“The idea struck me like a bolt of badass lighting,” states Moonfaze creator, actor and filmmaker, Premstar Santana.
The idea became a reality, as short films with a feminist view point were curated, hitting on topics outside the mainstream, stories of oppression in the every day lives of women, transgender people and people of color.
Written and directed by Megha Ramaswamy, the short out of India, “Newborns,” is the story of Laxmi Agarwal, a women who was the victim of acid violence and now works as a human rights activist. Set in Mexico, “The First of the Free Girls,” written and directed by Alexandra Velasco, is a young girl’s quest into womenhood, and “Vivien,” by Lexie Helgerson, is a narrative on the monthly delivery of anonymous letters to the protagonist, and decision to take a look inside.
Female archetypes take center stage in “Prom Night,” and the comedy series, “Be Here Nowish,” features “two sexually progressive women who move to Los Angeles in search of a spiritual awakening.”
All in all there are twenty shorts, hitting on a wide variety of topics and genres, but with one unifying theme: the feminist viewpoint and the opportunity for viewers to hear and see HER story.
The timing is indeed perfect for the Moonfaze festival and a powerful way to end 2015, which kicked off the unofficial awareness campaign with Patricia Arquette’s Oscar speech on fighting for wage equality for all.
The LA Weekly series by Jessica P. Ogilvie, “How Hollywood Keeps Out the Stories of Women and Girls”, appeared with Part 1 in April and Part 2 in November. In May, one month following LA Weekly’s expose, the ACLU “demanded that state and federal agencies investigate the secrecy-shrouded hiring practices of the top Hollywood studios, talent agencies and networks, with an eye to bringing gender-discrimination charges against them for their persistent failure to mentor, hire, recruit or promote female directors.”
In October the EEOC began to investigate the lack of female directors in Hollywood, interviewing female directors, asking for “personal stories and obstacles” they’ve faced in the business.
A few weeks later on November 5, the inaugural Women in Film Summit took place at the ArcLight in Hollywood, with hundreds and hundreds of women, and a few men, in attendance. The speakers, from directors, producers, and writers, to activists, entrepreneurs and journalists, took to the stage to share their insights and experiences. The day also included a keynote by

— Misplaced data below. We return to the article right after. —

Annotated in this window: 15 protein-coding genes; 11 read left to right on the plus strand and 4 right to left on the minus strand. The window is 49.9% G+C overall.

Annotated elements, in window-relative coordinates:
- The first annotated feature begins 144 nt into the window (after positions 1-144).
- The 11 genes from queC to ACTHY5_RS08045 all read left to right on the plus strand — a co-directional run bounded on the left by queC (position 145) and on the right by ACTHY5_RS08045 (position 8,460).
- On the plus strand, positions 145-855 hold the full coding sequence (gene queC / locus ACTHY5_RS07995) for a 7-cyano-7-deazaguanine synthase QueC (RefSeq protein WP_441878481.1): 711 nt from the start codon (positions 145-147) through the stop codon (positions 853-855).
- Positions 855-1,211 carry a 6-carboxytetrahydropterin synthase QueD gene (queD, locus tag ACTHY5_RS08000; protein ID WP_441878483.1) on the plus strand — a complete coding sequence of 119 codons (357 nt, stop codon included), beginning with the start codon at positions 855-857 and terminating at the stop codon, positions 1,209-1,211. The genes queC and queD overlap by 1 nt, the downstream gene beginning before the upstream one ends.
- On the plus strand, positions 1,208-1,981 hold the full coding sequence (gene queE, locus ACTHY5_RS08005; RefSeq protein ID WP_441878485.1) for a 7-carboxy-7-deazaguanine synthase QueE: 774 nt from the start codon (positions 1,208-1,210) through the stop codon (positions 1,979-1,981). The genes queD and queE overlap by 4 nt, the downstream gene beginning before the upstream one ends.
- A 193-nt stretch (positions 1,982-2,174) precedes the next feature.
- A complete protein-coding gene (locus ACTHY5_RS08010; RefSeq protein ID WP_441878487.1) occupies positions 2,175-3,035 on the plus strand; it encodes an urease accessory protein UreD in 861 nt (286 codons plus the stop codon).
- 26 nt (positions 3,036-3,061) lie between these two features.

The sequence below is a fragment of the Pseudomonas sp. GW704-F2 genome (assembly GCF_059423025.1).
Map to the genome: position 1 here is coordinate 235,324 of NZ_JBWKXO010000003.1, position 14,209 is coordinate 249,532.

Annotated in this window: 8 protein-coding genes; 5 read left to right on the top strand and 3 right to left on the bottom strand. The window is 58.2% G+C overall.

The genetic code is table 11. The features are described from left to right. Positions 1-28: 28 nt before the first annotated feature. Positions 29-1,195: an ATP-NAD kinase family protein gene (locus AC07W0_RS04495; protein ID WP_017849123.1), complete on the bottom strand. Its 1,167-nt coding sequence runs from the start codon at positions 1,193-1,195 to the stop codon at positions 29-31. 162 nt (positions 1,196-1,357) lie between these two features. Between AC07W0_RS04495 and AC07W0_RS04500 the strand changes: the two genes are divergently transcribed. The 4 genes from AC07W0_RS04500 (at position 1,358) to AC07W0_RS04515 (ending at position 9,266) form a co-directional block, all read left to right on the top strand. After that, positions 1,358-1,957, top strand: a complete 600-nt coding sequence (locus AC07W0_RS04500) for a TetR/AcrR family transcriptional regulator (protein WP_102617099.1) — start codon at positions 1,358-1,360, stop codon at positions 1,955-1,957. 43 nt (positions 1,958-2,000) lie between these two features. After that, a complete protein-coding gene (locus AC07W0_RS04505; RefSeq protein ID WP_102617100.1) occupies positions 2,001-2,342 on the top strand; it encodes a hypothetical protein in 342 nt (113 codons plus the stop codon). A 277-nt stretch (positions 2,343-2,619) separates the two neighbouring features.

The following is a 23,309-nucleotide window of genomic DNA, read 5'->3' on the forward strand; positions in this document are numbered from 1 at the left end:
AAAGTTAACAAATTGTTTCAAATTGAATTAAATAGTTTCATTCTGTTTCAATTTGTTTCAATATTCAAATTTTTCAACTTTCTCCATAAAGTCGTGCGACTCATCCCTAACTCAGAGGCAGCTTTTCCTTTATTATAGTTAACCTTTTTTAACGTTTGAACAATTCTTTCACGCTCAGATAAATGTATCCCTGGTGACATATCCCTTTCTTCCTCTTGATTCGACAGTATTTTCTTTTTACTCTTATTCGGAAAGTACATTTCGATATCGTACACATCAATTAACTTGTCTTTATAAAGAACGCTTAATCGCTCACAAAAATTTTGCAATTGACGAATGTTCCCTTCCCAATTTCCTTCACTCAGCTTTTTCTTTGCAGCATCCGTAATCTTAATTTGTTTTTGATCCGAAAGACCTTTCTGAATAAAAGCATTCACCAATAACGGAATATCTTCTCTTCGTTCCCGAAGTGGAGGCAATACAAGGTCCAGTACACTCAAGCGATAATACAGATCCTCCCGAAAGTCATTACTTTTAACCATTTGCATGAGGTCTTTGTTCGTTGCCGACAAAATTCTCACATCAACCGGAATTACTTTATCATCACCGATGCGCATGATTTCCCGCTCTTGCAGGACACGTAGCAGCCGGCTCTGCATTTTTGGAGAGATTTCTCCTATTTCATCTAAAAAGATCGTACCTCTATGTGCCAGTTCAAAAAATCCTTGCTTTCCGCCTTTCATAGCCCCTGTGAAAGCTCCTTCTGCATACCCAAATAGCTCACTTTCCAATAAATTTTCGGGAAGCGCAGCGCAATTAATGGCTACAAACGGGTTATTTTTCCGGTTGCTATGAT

Deborah Snyder of Cruel and Unusual Films ("Watchmen," "300," “Wonder Women,” “Batman vs. Superman - Dawn of Justice, “Justice League Part One”) had this to stay, “As story tellers, we have to tell stories about women. As producers, as directors, as heads of studios that are choosing the material, women have to be part of the equation.”
A few weeks later “The Women of Hollywood Speak Out” article appeared, written by New York Times columnist, Maureen Dowd, including quite a number of interviews by women in the business. The piece begins with a glaring example of how men, in this case, Colin Trevorrow, can frog leap from a $750,000 indie film (“Safety Not Guaranteed”) to directing a big-budget, $150 million film (“Jurassic World”). “That kind of leap — from indie to blockbuster — is almost exclusively reserved for young guys in baseball caps who remind older guys in baseball caps of themselves,” writes Dowd.
During Snyder’s interview at the summit, she went on to express that both men and women need to be part of the solution to equality; setting a different standard of opportunity for the next generation of female directors, writers, producers, and other roles in film and entertainment, since it is men who currently hold the majority of control in who is hired and who is not. “Hopefully the deliberate choices will become the norm. But it’s going to take time.”
True. In 2015 we have seen twelve months of progress. As Gretchen McCourt, the founder of Women in Film, host of the summit, and executive vice president of ArcLight stated, “It has been an extraordinary year for women across all forms of entertainment. We have seen our colleagues and mentors raise the bar for the industry in the past year. We are learning every day that when it comes to advancement of women and girls, people really do want to step up.”
Part of stepping up includes a deliberate decision on how and where we spend our money-going dollars. Tonight is a perfect opportunity to make a supportive choice for women in film.
Tickets for Moonfaze are still available at http://moonfaze.lamother.com
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